Those decisions cost us two points and then you had the free against Cathal Barrett which is surely a top contender for the most outrageous decision of the year. In a game of inches where margins are so tight, and against a force as formidable as Kilkenny such giveaways were simply too much.
As for the penalties the neutral consensus appears to be that the second one was correct but the first should have been a free out for barging by the forward. And yet that first award was so critical to the outcome of this game because it brought Kilkenny back into the frame just before half time after we’d done most of the best first half hurling. Why didn’t the referee consult his two umpires before making that crucial decision? Then again given the umpires’ form on those points maybe their advice wasn’t worth seeking.
There was another refereeing decision that really irked me. Early in the second half Brendan Maher flicked away an intended pass to Ritchie Hogan and inextricably a free was given and the Tipp man booked.
Against all of this there was one stand-out decision that wrongly went against Jackie Tyrrell but I’m afraid the preponderance of errors came down on the Tipp side. During the week Diarmuid Kirwan was dropped from the refereeing panel and I doubt if he got too many Tipperary votes of sympathy. If this is the standard that remains I think we’re in for a lot of controversy this summer.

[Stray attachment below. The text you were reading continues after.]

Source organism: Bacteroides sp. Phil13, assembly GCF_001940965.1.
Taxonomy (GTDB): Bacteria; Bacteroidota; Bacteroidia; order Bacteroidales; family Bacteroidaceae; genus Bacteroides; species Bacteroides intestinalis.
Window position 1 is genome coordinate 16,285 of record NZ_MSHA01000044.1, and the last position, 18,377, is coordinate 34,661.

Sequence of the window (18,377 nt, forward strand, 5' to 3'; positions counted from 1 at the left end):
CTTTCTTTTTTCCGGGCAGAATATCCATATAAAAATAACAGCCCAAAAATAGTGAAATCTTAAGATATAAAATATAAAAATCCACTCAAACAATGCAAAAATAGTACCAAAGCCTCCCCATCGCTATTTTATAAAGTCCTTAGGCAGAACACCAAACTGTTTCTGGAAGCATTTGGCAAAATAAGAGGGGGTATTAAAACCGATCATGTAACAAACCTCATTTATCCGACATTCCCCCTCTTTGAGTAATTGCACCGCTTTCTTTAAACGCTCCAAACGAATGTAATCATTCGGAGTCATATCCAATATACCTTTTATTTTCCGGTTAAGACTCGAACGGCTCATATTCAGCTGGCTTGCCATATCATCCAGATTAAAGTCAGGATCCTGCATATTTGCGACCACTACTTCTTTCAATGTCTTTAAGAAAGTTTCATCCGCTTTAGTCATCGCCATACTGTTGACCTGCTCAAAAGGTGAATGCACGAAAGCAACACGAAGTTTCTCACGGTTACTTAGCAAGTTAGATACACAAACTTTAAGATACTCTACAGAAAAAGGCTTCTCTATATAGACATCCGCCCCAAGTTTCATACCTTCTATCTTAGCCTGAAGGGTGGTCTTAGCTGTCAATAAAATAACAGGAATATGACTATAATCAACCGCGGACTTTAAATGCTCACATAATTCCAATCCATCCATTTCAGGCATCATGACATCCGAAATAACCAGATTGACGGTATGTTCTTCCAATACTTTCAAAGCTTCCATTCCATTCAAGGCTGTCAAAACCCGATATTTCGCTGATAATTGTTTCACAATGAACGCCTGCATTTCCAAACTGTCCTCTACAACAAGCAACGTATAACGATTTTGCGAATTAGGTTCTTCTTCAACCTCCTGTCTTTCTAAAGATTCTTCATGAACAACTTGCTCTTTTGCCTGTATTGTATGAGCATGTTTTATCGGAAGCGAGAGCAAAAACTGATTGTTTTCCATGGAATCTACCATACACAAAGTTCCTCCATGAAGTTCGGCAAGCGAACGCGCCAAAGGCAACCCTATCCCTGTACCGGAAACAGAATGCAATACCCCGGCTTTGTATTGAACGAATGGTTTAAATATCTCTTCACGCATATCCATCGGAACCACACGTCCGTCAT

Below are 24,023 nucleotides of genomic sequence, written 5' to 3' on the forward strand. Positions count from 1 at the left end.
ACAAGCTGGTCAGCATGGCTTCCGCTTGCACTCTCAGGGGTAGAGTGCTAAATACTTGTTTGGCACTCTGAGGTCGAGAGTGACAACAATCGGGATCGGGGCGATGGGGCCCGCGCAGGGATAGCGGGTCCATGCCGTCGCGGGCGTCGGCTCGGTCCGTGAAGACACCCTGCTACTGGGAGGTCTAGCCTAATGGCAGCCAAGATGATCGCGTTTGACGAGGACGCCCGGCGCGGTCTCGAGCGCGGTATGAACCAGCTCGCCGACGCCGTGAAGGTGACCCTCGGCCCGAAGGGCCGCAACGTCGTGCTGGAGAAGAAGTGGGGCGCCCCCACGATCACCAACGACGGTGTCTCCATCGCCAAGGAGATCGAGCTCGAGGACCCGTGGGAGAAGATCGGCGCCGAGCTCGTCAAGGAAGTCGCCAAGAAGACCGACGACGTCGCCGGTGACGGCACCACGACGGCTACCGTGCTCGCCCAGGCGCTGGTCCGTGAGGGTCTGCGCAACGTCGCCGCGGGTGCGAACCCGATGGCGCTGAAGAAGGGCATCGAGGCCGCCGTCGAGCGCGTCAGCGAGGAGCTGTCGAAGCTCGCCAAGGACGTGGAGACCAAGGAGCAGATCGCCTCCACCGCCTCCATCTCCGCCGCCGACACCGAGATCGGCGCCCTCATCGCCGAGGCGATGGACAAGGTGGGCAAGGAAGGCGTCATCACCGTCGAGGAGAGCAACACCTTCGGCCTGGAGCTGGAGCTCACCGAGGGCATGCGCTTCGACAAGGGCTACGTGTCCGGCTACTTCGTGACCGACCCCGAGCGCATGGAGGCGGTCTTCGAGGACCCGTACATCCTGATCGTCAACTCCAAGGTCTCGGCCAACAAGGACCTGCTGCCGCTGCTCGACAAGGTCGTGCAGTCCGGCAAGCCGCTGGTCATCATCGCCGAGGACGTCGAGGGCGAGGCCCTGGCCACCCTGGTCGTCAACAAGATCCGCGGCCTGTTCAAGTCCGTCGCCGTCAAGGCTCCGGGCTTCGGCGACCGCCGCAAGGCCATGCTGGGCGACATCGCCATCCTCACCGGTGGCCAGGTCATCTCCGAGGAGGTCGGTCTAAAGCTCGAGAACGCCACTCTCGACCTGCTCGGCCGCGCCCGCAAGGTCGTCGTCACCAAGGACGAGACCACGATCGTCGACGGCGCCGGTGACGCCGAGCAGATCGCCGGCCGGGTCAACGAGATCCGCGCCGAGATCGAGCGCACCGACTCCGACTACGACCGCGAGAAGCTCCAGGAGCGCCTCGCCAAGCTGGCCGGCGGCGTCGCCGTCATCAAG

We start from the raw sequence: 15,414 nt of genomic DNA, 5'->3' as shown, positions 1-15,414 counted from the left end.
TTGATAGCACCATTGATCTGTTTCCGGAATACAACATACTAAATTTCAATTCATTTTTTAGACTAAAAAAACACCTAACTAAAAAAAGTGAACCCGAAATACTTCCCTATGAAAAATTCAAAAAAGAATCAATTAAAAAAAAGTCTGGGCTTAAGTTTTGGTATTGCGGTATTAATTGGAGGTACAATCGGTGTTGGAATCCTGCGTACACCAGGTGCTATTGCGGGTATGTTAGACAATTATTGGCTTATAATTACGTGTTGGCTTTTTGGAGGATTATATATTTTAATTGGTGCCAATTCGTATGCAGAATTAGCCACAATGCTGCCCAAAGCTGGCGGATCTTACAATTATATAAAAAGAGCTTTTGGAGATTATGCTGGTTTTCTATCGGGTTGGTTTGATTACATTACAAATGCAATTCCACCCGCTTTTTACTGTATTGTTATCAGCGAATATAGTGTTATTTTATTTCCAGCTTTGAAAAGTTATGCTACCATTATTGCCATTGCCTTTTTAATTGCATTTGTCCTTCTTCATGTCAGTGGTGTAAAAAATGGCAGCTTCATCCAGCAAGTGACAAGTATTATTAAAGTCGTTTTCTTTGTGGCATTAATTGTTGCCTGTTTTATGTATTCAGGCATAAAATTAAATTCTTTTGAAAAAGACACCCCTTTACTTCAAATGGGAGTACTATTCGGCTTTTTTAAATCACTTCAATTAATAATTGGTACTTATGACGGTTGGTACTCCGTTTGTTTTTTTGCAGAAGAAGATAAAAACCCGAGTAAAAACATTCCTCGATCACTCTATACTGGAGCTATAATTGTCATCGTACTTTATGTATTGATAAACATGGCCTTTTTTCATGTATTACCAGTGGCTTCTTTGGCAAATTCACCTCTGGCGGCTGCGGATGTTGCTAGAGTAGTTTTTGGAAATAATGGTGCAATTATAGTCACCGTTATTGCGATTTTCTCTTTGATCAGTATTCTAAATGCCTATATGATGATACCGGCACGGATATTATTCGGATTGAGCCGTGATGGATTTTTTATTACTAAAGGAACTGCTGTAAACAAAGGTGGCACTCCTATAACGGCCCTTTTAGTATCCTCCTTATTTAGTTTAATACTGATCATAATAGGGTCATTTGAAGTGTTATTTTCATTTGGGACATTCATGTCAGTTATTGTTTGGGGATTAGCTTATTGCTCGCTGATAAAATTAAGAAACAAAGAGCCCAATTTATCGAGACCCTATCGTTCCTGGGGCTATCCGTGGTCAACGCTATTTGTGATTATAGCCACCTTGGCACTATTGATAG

A final word on the penalties: given the Anthony Nash mode of penalty taking, now ably copied by T.J. Reid, it makes dodgy refereeing decisions all the more critical. The ‘penalty’ rule has to be changed and I’m baffled by our County Board’s published opposition to change earlier in the year. Maybe they’re rethinking the issue by now.
It’s a pity all those bad decisions dominate discussion of this game because once again the counties served up a hurling thriller. Tipperary had a sluggish start but once ‘Bubbles’ tapped over that opener we settled to the job and in the second quarter hit a real purple patch. The goal was an individual highlight, John O’Dwyer’s flick in from Noel McGrath’s sideline ‘cut’ showed courage and precision.
We went six-up but before half time it had been cut to just two principally through Reid’s first penalty goal. We deserved more from the opening half but you don’t always get what you deserve in hurling and besides it should be noted that Kilkenny untypically missed some very scoreable chances in that spell.